When he wasn’t in Sudan, he who had grown up on the edge of things dwelled on the edge of the compound, in a mud-walled hut with a makuti roof and two windows lacking glass and screens; it wasn’t much better than the squalid twig-and-branch tukuls of the Turkana settlement that sprawled outside the wire, along the old Nairobi-Juba road. Inside were a hard bed under a mosquito net, a chair, and a desk knocked together out of scrap lumber. Fitzhugh’s only concession to modern comfort was electricity, supplied by a generator; his only bow to interior decoration, the posters of his heroes, Bob Marley, Malcolm X, and Nelson Mandela. Asceticism did not come naturally to him. Self-denial is easy for people with attenuated desires and appetites; Fitzhugh’s were in proportion to his size. He could down a sixteen-ounce Tusker in two or three swallows and inhaled meals the way he did cigarettes. He loved women, and when he came out of the bush, he would sweep through the compound, scooping up Irish girls and American girls and Canadian girls. (He stayed away from the local females, fearing AIDS or the swifter retribution of a Turkana father’s rifle or spear.) Inevitably, he would feel guilty about indulging himself and go on a binge of monkish abstinence.
He met Douglas Braithwaite exactly two months and eighteen days after the UN fired him, an encounter whose date he would come to recall with as much bitterness as precision. Years later he tried to persuade himself that he and the American had come together for reasons he couldn’t fathom but hoped to discover, hidden somewhere in the machinery of destiny or in the designs of an inscrutable providence. Who among us, when an apparently chance meeting or some other random occurrence changes us profoundly, can swallow the idea that it was purely accidental?
Over and over Fitzhugh would trace the succession of seeming coincidences that caused the path of his life to converge with Douglas’s. He never would have laid eyes on the man if he hadn’t lost his job; he would not have lost it if . . . well, you get the idea. If he could map how it happened, he would find out why.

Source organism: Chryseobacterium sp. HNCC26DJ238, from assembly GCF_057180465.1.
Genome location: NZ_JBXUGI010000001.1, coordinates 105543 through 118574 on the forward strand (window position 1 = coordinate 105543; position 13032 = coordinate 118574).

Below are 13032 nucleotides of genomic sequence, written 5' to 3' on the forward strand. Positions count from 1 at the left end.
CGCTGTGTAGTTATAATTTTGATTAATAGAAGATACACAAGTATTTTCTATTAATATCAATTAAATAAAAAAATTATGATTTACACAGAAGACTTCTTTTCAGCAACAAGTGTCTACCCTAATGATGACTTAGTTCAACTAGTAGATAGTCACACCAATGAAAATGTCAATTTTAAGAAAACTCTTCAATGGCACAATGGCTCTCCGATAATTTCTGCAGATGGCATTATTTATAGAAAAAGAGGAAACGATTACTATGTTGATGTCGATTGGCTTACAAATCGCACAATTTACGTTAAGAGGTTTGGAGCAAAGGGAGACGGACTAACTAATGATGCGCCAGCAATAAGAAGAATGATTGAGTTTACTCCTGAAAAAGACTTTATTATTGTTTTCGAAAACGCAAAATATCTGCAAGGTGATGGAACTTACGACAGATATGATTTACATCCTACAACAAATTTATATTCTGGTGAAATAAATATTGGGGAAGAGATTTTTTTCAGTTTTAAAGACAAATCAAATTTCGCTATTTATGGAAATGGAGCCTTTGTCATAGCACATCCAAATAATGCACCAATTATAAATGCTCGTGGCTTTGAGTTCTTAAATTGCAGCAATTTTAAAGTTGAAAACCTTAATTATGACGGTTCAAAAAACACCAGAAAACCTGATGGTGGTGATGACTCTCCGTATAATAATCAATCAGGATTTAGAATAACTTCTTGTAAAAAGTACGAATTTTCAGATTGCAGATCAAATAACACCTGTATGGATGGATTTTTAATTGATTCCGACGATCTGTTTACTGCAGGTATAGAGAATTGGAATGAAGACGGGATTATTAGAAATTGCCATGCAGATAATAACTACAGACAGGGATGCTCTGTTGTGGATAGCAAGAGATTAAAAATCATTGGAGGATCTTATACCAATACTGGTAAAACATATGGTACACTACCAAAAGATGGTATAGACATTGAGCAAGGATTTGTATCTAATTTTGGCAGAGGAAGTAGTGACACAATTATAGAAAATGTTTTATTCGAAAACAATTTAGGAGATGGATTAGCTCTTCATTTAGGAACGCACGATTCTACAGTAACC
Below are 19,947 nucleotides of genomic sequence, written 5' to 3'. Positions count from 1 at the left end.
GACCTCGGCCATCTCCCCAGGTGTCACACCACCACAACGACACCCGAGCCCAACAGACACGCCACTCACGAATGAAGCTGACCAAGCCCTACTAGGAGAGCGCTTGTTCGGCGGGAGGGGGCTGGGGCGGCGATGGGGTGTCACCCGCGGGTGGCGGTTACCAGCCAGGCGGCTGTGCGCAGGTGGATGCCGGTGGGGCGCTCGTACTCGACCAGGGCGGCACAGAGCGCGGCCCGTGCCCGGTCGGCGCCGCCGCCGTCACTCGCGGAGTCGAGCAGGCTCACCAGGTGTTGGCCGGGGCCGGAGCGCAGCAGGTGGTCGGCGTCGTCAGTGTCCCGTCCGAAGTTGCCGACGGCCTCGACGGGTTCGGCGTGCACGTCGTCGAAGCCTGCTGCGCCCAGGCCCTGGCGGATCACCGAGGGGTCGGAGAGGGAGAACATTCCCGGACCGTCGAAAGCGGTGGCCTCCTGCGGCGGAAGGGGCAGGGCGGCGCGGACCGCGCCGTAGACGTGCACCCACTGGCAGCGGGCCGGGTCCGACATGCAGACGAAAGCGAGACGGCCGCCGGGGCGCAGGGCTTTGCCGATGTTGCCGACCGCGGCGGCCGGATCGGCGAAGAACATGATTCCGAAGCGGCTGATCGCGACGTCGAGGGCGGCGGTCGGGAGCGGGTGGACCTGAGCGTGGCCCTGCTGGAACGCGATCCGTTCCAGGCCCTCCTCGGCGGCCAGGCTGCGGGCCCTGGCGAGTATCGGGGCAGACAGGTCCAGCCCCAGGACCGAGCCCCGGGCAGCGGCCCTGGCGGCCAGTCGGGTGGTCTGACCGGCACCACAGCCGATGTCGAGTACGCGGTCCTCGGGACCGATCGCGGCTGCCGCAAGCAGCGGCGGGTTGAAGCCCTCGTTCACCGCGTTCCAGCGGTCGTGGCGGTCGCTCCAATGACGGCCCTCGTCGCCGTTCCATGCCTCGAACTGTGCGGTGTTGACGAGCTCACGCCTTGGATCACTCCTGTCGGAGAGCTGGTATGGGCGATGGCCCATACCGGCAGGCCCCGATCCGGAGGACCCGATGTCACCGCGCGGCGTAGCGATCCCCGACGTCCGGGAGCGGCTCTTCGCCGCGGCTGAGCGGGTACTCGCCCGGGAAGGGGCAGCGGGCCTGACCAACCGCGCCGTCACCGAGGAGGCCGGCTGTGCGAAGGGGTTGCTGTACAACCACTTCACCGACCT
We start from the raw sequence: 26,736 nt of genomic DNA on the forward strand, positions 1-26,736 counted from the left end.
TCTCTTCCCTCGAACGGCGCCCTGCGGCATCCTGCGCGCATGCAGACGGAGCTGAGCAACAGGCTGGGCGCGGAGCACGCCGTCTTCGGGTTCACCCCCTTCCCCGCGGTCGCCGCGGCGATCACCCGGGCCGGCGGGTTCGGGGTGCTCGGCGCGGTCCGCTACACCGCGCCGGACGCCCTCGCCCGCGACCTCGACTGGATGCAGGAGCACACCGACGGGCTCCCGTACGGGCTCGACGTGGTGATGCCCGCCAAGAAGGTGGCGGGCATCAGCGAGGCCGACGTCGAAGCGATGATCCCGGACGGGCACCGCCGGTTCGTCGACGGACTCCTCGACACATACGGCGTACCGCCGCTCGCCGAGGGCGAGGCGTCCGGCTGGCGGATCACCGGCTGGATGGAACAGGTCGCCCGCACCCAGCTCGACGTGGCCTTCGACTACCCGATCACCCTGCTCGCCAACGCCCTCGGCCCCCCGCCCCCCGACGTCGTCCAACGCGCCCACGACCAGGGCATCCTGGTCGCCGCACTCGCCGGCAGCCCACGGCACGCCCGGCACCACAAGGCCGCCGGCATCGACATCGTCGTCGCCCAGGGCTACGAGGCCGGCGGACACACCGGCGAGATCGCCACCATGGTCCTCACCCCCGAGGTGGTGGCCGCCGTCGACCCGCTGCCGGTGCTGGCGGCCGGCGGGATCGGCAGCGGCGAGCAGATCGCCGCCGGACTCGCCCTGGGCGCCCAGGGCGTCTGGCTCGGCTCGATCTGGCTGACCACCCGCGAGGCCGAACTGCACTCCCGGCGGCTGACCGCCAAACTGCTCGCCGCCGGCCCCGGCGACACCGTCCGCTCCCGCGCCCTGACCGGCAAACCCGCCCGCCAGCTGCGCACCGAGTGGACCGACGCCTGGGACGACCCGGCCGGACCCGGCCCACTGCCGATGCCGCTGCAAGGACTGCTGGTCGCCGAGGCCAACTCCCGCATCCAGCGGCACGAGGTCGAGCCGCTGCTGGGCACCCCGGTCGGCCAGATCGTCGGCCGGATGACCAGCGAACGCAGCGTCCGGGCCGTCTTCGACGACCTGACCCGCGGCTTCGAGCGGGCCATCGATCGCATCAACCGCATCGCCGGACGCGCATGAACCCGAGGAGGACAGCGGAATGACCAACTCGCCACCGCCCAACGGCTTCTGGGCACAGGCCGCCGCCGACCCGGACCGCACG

Eventually Fitzhugh’s mental wanderings led him back to the day he was born, but he was no closer to uncovering the secret design. So he was forced to abandon his quest for the why and settle for the how, a narrative whose beginning he fixed on the day a bonfire burned in the desert.
The High Commissioners of World Largesse, as he called his employers, occasionally overestimated the amount of food they would need to avert mass starvation in Sudan. Blind screw-ups were sometimes to blame; sometimes field monitors deliberately exaggerated the severity of conditions, figuring it was better to err on that side than on the other; and sometimes nature did not cooperate, failing to produce an expected catastrophe. Surpluses would then pile up in the great brown tents pitched alongside the Loki airstrip, tins of cooking oil and concentrated milk, sacks of flour, sorghum, and high-protein cereal stacked on pallets. Once in a while the stuff sat around beyond the expiration dates stamped on the containers. It then was burned. That was standard procedure, and it was followed rigorously, even if the oil had not gone rancid or the flour mealy or the grain rotten.
Mindful that cremating tons of food would make for bad press, the High Commissioners had the dirty work done under cover of darkness at a remote dump site, far out in the sere, scrub-covered plateaus beyond Loki. Truck convoys would leave the UN base before dawn with armed escorts, their loads covered by plastic tarps; for the Turkana, men as lean as the leaf-bladed spears they carried, knew scarcity in the best of times and were consequently skilled and enthusiastic bandits.
And it was the Turkana who blew the whistle. One morning a band of them looking for stray livestock in the Songot mountains, near the Ugandan border, spotted a convoy moving across the plain below and smoke and flames rising from a pit in the distance. The herdsmen went to have a look. That year had been a particularly hard one for the Turkana—sparse rains, the bones of goats and cows chalking the stricken land, shamans crying out to Akuj Apei to let the heavens open. The bush telegraph flashed the news of what the herdsmen had seen from settlement to settlement: The wazungu were burning food! More than all the Turkana put together had ever seen, much less eaten.
The word soon reached Malachy Delaney, a friend of Fitzhugh’s who had been a missionary among the Turkana for so long that they considered him a brother whose skin happened to be white. Apoloreng, they called him, Father of the Red Ox, because his hair had been red when he first came to them. He spoke their dialects as well as they and was always welcome at their rituals and ceremonies. In fact, he was sometimes asked to preside, and anyone who saw him, clapping his hands to tribal songs, leading chants of call and response, had to wonder who had converted whom. Malachy had been reprimanded by the archbishop in Nairobi and once by the Vatican itself for his unorthodox methods.